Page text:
Workspaces in Go 1.18

While generics are definitely the start of Go 1.18, the next stable release of the language (or actual the tool) will come with another cool new feature that will make working on multiple dependent packages at the same time much easier: Workspaces!

(Please note that I’m going to use Go 1.18beta1 for the examples below.)

Updates of dependent packages

Let’s say you have two packages: producer and consumer. You want to implement a great new feature in consumer but you need some code changes introduced to producer first. Right now, you’d probably do those changes inside the producer package and then add a replace statement to consumer’s go.mod file pointing to the local (and modified) version of the producer package.

Once you’re done with everything, you need to do at least the following steps:

  1. Publish the producer changes
  2. Remove the replace statement from the consumer’s go.mod file
  3. Update the version of producer specified inside the consumer’s go.mod file
  4. Publish the consumer changes

Especially step 2 is annoying here if you have to do such orchestrated changes more than once.

Little example

Let’s put the structure above into an actual example:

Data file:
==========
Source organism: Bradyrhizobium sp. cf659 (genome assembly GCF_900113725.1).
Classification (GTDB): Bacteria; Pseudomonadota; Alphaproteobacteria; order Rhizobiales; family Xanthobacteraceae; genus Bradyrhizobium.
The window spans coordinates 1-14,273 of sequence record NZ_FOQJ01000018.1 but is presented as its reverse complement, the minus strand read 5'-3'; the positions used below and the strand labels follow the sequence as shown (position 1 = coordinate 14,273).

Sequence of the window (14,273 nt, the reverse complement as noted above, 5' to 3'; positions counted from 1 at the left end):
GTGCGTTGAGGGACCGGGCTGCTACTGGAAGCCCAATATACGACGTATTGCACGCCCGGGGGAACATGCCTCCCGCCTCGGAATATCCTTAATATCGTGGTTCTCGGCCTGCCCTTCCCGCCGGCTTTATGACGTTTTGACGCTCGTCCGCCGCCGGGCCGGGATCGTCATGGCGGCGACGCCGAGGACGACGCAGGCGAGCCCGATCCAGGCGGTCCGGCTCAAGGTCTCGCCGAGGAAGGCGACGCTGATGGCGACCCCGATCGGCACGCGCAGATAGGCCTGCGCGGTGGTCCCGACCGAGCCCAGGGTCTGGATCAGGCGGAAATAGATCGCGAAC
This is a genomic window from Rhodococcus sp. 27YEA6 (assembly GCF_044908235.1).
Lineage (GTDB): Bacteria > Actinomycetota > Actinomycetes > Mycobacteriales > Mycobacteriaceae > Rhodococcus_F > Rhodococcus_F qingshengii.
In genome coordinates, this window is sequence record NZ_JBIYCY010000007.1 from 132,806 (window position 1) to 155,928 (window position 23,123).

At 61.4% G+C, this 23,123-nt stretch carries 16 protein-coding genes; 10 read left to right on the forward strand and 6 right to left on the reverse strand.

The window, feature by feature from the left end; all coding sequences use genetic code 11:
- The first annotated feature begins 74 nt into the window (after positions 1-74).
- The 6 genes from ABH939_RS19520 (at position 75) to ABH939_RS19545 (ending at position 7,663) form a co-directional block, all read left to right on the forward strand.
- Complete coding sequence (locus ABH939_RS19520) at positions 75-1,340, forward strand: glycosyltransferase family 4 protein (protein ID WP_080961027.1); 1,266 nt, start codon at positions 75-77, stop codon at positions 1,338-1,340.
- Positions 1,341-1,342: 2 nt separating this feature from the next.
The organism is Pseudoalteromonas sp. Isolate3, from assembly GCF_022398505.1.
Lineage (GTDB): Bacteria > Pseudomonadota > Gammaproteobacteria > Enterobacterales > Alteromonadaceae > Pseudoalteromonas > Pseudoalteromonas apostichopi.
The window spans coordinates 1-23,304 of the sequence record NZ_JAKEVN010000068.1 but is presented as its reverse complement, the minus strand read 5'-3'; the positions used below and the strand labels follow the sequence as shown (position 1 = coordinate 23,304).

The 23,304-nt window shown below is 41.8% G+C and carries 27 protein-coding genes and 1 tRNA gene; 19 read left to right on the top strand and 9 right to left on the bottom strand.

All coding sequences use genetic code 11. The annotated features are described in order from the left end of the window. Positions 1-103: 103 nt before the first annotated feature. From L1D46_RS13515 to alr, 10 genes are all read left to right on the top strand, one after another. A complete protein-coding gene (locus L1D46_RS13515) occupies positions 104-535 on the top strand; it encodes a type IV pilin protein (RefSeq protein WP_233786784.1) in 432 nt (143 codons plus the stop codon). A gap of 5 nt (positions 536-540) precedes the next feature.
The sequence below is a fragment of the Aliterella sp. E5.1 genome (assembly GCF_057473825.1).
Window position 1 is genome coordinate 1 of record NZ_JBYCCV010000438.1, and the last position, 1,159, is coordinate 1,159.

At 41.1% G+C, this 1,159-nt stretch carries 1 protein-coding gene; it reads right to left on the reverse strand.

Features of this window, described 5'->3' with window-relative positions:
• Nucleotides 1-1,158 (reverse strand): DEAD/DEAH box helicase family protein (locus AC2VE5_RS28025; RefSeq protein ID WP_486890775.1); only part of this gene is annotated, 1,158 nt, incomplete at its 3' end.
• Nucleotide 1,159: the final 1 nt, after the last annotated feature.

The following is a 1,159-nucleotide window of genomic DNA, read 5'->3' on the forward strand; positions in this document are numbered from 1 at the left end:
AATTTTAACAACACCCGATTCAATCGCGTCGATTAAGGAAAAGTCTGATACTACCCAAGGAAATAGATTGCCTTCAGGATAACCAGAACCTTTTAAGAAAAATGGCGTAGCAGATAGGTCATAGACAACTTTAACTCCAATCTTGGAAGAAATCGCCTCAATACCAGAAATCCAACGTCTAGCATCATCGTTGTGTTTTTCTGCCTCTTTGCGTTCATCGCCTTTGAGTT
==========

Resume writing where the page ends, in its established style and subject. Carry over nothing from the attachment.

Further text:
❯ cd ~/tmp/go-workspace
❯ exa --tree
├── consumer (
│  ├── go.mod
│  └── main.go
└── producer (
   ├── go.mod
   └── producer.go

The producer package just exposes a dummy struct called Producer which is the used within the consumer’s main function. In here, I’m using a new method (Produce) that is attached to that struct which is not yet available in a released version:

package main

import producer ""

func main() {
	p := producer.Producer{}

If I now go into the consumer package and run go build without that whole thing being assigned to a workspace, I get something like this:

./main.go:7:4: p.Produce undefined (type Producer.Producer has no field or method Produce)

The clone of the producer library that is located inside the producer folder does contain that method though:

package producer

type Producer struct{}

func (p *Producer) Produce() {}

So next I create a workspace that makes that clone available to the consumer:

❯ cd ~/tmp/go-workspace
❯ go work init
❯ go work use ./consumer
❯ go work use ./producer

There is now a new file in ~/tmp/go-workspace with the name which will contain something like this:

go 1.18

use (

use just says that the paths that are mentioned should be considered when resolving packages before anything else. Note that the consumer also has to be declared inside the workspace in order to be assigned to it and use the other packages there.

If I now go back to the consumer package and run the build command again, it will work! The Go-tool found the workspace definition and the producer package within it that should replace the global package.

That’s it! No fiddling around with replace statements or other workarounds!

I can only imagine how much easier this would make the workflow for people who are working in large mono-repos or that have more than just two packages they need to develop in orchestration.

Learn the details

If you want to take a deeper dive, take a look at the original proposal of the feature. Additionally, there is documentation available for the new go work command group.

You can also find this post linked to from the following pages: